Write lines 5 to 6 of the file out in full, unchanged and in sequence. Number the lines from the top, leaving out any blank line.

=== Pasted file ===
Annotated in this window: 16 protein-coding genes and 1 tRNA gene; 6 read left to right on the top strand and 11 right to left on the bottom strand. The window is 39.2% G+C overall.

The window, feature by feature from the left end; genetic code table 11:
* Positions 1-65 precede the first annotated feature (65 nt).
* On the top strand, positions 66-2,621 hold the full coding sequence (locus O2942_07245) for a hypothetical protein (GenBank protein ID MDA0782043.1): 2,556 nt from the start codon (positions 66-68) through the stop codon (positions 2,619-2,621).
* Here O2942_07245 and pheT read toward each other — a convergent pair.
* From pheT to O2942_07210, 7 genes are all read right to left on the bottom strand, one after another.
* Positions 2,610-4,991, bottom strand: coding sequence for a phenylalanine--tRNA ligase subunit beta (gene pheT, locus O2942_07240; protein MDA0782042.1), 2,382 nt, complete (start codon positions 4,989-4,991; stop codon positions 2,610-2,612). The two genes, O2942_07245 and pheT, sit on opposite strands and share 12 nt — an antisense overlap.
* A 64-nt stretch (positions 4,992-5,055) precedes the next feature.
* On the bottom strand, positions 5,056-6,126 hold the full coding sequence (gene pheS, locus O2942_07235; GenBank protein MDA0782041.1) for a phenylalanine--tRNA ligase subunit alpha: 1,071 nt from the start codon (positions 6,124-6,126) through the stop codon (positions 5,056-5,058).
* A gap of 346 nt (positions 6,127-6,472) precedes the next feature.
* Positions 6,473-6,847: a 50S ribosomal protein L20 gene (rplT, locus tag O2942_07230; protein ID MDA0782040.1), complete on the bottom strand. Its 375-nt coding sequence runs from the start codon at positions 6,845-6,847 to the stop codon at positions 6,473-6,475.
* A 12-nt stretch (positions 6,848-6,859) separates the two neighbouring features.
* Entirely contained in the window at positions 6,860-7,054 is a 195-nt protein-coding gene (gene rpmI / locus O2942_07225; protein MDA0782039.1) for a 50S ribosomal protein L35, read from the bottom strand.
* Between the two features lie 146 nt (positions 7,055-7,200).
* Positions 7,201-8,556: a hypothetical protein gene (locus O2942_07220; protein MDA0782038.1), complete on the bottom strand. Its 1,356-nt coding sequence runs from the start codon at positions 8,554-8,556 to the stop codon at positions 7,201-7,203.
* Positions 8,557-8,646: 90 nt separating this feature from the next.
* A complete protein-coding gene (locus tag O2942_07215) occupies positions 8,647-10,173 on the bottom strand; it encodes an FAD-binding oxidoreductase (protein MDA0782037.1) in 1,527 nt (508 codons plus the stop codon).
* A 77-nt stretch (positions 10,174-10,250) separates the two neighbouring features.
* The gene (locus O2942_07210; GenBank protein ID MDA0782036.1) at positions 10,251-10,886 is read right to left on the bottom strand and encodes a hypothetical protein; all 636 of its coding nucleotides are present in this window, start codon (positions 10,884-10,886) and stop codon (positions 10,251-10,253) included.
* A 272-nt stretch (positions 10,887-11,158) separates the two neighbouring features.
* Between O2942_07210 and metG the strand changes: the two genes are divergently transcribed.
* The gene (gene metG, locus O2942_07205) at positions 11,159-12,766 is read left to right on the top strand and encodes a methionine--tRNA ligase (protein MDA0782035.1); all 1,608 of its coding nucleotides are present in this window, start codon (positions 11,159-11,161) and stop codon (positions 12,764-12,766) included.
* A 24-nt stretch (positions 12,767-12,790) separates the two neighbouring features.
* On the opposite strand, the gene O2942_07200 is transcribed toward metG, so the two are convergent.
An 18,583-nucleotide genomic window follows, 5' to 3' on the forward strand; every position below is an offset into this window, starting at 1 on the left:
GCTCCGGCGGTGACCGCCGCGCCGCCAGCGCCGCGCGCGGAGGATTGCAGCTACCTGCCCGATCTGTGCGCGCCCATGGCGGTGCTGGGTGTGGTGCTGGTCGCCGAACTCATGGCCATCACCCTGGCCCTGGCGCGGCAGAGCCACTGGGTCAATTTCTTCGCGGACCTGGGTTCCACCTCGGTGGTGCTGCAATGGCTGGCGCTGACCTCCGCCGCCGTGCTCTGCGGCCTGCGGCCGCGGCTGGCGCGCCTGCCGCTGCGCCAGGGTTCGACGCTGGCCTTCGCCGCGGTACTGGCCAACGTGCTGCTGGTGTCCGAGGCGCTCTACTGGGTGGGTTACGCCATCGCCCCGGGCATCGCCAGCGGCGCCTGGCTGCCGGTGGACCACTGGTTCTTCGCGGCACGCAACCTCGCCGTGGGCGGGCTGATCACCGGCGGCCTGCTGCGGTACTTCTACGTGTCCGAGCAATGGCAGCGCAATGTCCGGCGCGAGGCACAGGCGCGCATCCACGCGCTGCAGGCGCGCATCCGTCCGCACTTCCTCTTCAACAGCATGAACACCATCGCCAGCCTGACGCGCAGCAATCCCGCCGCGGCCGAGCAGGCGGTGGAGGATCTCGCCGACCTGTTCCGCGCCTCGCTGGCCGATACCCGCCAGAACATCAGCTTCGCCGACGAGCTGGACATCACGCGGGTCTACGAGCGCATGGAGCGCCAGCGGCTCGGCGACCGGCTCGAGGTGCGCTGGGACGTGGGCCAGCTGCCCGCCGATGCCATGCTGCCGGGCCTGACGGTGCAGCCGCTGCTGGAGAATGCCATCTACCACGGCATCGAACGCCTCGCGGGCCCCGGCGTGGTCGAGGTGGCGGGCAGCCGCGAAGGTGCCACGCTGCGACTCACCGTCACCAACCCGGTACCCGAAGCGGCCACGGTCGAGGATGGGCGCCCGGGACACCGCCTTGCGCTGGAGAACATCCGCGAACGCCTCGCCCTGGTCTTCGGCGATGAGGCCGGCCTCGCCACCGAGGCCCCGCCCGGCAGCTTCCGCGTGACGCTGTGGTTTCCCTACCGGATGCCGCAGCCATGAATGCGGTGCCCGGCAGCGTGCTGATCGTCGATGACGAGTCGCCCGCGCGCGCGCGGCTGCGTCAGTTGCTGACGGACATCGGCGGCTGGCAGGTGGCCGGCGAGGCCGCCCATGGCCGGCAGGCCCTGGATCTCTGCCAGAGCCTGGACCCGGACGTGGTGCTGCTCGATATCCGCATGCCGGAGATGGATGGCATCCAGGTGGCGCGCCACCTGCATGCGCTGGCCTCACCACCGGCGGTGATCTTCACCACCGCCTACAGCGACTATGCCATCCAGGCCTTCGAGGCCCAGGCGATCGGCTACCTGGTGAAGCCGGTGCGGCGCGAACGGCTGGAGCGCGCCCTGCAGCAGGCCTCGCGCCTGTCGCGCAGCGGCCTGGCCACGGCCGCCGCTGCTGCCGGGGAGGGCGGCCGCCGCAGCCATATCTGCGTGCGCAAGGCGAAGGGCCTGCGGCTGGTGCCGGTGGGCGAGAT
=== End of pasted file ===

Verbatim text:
* Here O2942_07245 and pheT read toward each other — a convergent pair.
* From pheT to O2942_07210, 7 genes are all read right to left on the bottom strand, one after another.